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  • Backgrounder posted April 28, 2016 by Norbert J. Michel, Ph.D. The Myth of Financial Market Deregulation

    A persistent myth regarding the 2008 financial crisis is that it was caused by deregulation of financial markets. All such claims are wrong. From an aggregate perspective, the industry has always been regulated, and there has never been a substantial reduction in financial regulations in the U.S. during the past 100-plus years. Instead, this time period has included an…

  • Issue Brief posted April 25, 2016 by Justin Bogie, Daren Bakst, Nicolas Loris, Katie Tubb 2017 Senate Energy and Water Appropriations: Bill Falls Short on Key Policies

    This week, the Energy and Water Development appropriations bill is expected to be debated on the Senate floor. The first of 12 appropriations bills providing discretionary funding for the federal government, the bill provides funding for projects under the direction of the U.S. Army Corps of Engineers, the Department of the Interior’s Bureau of Reclamation, the Department…

  • Commentary posted April 4, 2016 by Genevieve Wood Curing Lawmakers' Addiction to Spending

    Congress is at it again. The budget train is about to leave the station, and guess what's on board? Almost $60 billion more than what House Republicans proposed in last year's budget. And this is happening in a Congress controlled by Republicans, the party that claims to be for limited government and fiscal discipline. This is a departure from the GOP's rightful…

  • Backgrounder posted March 28, 2016 by Justin T. Johnson, Theodore R. Bromund, Ph.D., James Jay Carafano, Ph.D., Dean Cheng, Luke Coffey, Lisa Curtis, Michaela Dodge, David Inserra, Bruce Klingner, Walter Lohman, James Phillips, Ana Quintana, Bryan Riley, Brian Slattery, Charles "Cully" Stimson, Dakota Wood, Rachel Zissimos The 2017 NDAA Should Begin Rebuilding America’s Military

    The National Defense Authorization Act (NDAA) is an annual bill that sets policies and budgets for the U.S. Department of Defense (DOD). This bill and the defense appropriations bill are Congress’s two annual major pieces of defense legislation. With the release of the Obama Administration’s fiscal year (FY) 2017 budget request, Congress has begun working on the NDAA.…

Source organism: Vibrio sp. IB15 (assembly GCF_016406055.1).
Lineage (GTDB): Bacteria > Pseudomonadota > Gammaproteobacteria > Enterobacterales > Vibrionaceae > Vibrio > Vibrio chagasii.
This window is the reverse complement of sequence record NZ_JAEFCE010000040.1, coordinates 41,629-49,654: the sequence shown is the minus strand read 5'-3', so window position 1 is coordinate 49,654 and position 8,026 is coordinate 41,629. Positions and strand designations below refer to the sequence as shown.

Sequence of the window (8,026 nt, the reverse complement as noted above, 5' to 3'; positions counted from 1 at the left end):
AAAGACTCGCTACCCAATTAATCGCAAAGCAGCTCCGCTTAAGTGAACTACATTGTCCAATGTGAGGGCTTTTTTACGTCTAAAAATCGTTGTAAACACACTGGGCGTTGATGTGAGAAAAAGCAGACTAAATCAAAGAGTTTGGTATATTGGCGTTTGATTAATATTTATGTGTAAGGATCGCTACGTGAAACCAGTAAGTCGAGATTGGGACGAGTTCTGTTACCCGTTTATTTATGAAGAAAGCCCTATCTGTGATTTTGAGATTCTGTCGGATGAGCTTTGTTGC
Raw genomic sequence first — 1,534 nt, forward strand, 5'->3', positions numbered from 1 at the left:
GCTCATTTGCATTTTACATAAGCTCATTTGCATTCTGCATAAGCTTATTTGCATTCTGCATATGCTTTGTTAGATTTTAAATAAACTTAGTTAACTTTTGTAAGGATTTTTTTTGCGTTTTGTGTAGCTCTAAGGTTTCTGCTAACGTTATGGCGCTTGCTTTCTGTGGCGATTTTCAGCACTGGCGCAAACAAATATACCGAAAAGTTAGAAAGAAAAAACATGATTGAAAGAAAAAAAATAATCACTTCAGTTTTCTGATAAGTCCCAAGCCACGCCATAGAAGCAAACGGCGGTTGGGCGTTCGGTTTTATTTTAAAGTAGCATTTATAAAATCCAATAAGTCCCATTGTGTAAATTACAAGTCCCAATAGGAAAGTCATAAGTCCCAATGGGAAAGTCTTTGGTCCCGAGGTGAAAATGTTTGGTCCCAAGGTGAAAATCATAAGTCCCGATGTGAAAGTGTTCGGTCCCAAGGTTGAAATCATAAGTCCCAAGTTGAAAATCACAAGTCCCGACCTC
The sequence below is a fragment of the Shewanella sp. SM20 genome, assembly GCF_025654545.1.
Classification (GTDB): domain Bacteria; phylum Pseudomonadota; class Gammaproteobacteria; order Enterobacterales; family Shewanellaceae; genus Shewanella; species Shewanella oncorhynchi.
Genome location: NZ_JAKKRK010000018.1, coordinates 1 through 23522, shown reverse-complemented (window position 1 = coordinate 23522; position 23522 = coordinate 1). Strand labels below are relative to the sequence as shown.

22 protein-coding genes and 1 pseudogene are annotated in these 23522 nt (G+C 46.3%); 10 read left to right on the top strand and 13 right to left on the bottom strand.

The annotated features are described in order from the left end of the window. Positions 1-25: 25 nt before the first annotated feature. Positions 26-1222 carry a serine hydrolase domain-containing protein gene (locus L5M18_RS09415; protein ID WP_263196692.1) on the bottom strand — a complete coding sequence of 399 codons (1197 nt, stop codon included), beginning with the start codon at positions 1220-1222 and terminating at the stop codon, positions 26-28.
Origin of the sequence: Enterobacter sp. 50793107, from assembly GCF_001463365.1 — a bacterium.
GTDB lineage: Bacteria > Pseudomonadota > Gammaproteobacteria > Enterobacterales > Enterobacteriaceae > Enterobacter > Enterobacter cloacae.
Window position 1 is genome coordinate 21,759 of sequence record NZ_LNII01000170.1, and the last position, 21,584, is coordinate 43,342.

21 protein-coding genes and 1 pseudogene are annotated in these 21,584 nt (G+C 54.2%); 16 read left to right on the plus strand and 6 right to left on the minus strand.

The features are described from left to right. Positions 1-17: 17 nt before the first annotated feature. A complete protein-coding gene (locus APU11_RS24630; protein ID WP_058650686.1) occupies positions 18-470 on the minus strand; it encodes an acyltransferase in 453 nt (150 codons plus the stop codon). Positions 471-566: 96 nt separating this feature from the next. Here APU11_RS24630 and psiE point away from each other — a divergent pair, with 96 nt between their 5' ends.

• Commentary posted March 22, 2016 by David Inserra EU Threatens Retaliation Against U.S. Travelers

    For those Americans hoping to visit Europe this year, the U.S. government may have made your life more difficult. Last year’s omnibus appropriations bill included a provision that restricted a program that allows some foreigners to visit the U.S. without a visa. The problem is that the program is a reciprocal arrangement. So when we restricted our program, it gave…

  • Commentary posted February 29, 2016 by Romina Boccia Restoring Fairness and Common Sense to the Federal Budget

    With $19 trillion in national debt, is balancing the budget without raising taxes even possible anymore? You bet it is. By reducing spending on the key drivers of the deficit and debt, and reprioritizing annual spending so it goes toward more important uses, The Heritage Foundation's Blueprint for Balance turns deficits into surpluses. And it does this while cutting…

  • Executive Summary posted February 23, 2016 by The Heritage Foundation A Blueprint for Balance: A Federal Budget for 2017

    The Blueprint for Balance provides detailed recommendations for the annual congressional budget. Congress needs to drive down spending – including through reform of entitlement programs – to a balanced budget, while maintaining a strong national defense, and without raising taxes.  While Congress cannot solve everything at once, it can and must take opportunities through…

  • Commentary posted January 29, 2016 by Paul Winfree, Romina Boccia Congress Should Spend More Time Budgeting, Not Less

    Government-by-crisis may be the new normal, but it’s highly frustrating—both on Capitol Hill and off.   Some propose easing brinksmanship budgeting by giving Congress fewer budget deadlines to meet. One popular proposal, called biennial budgeting, would extend the budget cycle from one year to two. Proponents argue that this would free up valuable congressional time for…

  • Commentary posted January 25, 2016 by Justin T. Johnson 5 Bad Arguments for Cutting U.S. Defense Spending

    We’ve all seen the click-bait headlines.     “You won’t believe how much the U.S. spends on its military.”     “The U.S. spends more than the next 13 countries on defense!” But military spending is a big ticket item, and it’s perfectly legitimate to question military spending. Next month, President Obama will propose his FY2017 budget, and the public debate over…

  • Backgrounder posted December 21, 2015 by Bryan Riley, Ambassador Terry Miller 2016 Index of Economic Freedom: Yet More Evidence of Free Trade’s Benefits

    The latest rankings of trade freedom around the world,[1] included by The Heritage Foundation and The Wall Street Journal in the forthcoming 2016 Index of Economic Freedom, confirm that citizens of countries that embrace free trade are better off than those in countries that do not. The data continue to show a strong correlation between trade freedom and a variety of…